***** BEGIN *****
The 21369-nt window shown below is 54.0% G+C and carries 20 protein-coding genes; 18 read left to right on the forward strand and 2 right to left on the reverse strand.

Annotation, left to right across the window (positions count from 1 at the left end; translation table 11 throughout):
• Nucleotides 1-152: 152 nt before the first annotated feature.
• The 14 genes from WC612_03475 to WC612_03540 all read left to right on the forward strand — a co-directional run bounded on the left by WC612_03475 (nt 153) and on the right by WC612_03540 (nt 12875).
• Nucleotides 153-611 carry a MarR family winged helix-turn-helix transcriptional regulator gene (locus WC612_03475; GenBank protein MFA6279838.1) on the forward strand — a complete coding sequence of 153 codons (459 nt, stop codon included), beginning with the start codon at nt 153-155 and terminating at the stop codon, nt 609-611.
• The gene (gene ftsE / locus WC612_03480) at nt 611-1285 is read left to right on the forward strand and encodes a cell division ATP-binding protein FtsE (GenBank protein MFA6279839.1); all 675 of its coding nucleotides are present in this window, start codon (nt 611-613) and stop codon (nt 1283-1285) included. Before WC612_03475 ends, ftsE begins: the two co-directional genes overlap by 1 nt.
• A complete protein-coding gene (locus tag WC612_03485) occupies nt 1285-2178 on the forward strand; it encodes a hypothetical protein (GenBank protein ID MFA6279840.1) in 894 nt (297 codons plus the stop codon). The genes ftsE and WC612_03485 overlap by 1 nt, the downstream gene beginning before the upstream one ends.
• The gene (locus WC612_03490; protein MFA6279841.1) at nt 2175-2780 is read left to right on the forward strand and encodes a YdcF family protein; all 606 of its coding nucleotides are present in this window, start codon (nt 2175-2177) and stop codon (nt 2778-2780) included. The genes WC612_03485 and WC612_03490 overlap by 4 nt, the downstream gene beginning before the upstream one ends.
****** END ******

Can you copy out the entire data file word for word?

The 21369-nt window shown below is 54.0% G+C and carries 20 protein-coding genes; 18 read left to right on the forward strand and 2 right to left on the reverse strand.

Annotation, left to right across the window (positions count from 1 at the left end; translation table 11 throughout):
• Nucleotides 1-152: 152 nt before the first annotated feature.
• The 14 genes from WC612_03475 to WC612_03540 all read left to right on the forward strand — a co-directional run bounded on the left by WC612_03475 (nt 153) and on the right by WC612_03540 (nt 12875).
• Nucleotides 153-611 carry a MarR family winged helix-turn-helix transcriptional regulator gene (locus WC612_03475; GenBank protein MFA6279838.1) on the forward strand — a complete coding sequence of 153 codons (459 nt, stop codon included), beginning with the start codon at nt 153-155 and terminating at the stop codon, nt 609-611.
• The gene (gene ftsE / locus WC612_03480) at nt 611-1285 is read left to right on the forward strand and encodes a cell division ATP-binding protein FtsE (GenBank protein MFA6279839.1); all 675 of its coding nucleotides are present in this window, start codon (nt 611-613) and stop codon (nt 1283-1285) included. Before WC612_03475 ends, ftsE begins: the two co-directional genes overlap by 1 nt.
• A complete protein-coding gene (locus tag WC612_03485) occupies nt 1285-2178 on the forward strand; it encodes a hypothetical protein (GenBank protein ID MFA6279840.1) in 894 nt (297 codons plus the stop codon). The genes ftsE and WC612_03485 overlap by 1 nt, the downstream gene beginning before the upstream one ends.
• The gene (locus WC612_03490; protein MFA6279841.1) at nt 2175-2780 is read left to right on the forward strand and encodes a YdcF family protein; all 606 of its coding nucleotides are present in this window, start codon (nt 2175-2177) and stop codon (nt 2778-2780) included. The genes WC612_03485 and WC612_03490 overlap by 4 nt, the downstream gene beginning before the upstream one ends.